Joint Attention and
When two people are both focussed on the same thing, it is
known as joint attention. It doesn’t matter what they’re focussed on (it could
be a person, an object, an event, even a concept) just that they’re sharing a
common focus. It’s an important part of the way people communicate, and helps
us to develop social skills like bonding and being able to see another’s point
of view. In children, joint attention is also an important tool in helping them
ensure their needs are being met.
Joint attention involves people gaining, maintaining and
shifting attention. It relies on shared gaze (both parties visually focussing
on the same thing) as well as gesture to be successful, and a child’s early
joint attention skills can be an important predictor of their future language
Typically, you would first start to notice joint attention
happening between a child and their parent. Things like a baby smiling, reaching
to be picked up, pointing at a toy, or focussing on the correct page in a book
are all early types of joint attention. After all, children learn to
communicate non-verbally long before they learn to communicate using words! For
children with autism these activities can be difficult as they lack the social
skills necessary to gain and maintain focus with another person.
Does a Lack of Joint
Attention Mean My Child Has Autism?
Children with autism are often more interested in and engaged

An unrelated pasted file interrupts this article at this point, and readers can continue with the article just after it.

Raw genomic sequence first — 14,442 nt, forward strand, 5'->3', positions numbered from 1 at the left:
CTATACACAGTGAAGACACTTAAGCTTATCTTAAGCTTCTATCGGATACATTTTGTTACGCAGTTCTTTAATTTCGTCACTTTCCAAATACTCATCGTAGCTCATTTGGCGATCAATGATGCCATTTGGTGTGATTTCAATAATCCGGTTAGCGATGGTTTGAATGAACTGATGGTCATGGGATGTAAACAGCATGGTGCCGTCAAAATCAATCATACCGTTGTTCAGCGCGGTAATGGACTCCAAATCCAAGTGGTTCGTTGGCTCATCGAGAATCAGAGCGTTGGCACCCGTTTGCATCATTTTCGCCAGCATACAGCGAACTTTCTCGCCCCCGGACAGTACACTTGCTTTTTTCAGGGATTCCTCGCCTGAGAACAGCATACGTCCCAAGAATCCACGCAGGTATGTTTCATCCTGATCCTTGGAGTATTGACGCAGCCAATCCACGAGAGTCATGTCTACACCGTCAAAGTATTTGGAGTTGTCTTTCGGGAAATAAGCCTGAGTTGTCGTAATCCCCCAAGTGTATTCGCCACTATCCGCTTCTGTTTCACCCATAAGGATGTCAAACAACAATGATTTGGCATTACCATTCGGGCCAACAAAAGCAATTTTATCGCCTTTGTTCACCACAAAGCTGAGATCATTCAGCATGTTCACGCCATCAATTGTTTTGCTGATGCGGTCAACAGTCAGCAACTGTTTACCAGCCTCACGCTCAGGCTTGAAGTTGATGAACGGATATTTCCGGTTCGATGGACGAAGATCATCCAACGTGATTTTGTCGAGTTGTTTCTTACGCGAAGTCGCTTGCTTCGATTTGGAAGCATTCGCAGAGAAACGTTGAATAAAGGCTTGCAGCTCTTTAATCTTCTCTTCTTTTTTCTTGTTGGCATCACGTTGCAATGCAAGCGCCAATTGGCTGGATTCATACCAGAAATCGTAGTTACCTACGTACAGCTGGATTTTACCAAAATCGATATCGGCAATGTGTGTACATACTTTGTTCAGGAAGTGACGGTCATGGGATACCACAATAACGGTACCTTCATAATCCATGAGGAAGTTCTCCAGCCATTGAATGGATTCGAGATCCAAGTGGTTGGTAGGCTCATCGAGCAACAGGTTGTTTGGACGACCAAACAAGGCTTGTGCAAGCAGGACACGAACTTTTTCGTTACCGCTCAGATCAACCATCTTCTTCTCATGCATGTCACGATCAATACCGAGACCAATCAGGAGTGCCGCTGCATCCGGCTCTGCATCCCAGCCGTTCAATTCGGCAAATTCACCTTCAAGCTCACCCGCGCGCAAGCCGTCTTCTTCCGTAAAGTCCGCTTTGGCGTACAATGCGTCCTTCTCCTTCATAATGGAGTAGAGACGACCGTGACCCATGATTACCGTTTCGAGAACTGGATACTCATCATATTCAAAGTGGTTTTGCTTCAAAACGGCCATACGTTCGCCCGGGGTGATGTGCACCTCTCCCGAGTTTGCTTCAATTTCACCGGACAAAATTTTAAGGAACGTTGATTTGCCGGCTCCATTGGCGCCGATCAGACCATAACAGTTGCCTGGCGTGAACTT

with their own thoughts and sensations, so a lack of reciprocity or joint
engagement can be a red flag for parents. However, difficulties with joint
attention don’t always mean autism, but do get in touch with us here at London
Speech Therapy if you are at all concerned about your child’s development.
Attention with a Child with Autism
The best way to help a child improve their joint attention
skills is by modelling them. Whilst things like shared gaze may not come
naturally to a child with autism, you can show them where to direct their gaze
by using gestures such as pointing along with your own gaze. Sometimes it can
help to add a visual cue, such as pointing to your eye and ‘drawing’ a pretend
line from your eye to the object you would like them to focus on. It also helps
to use objects that a child is familiar with and shows an interest in.
Timing is also important when it comes to practicing joint
attention. Many children with autism feel more comfortable with consistent
routines, so incorporating your practice into daily tasks such as eating or
washing can work particularly well. Most importantly, keep in mind what an
important skill joint attention is for communication, so don’t give up!
Techniques to Improve Joint Attention
At London Speech Therapy, we have a wealth of experience of
working with children with autism, and our specialist speech and language
therapists use a number of approaches to improve joint attention.
To find out if your child could benefit from a personalised
course of speech and language therapy, get in touch to arrange an assessment by
using the form below or give us a call on 020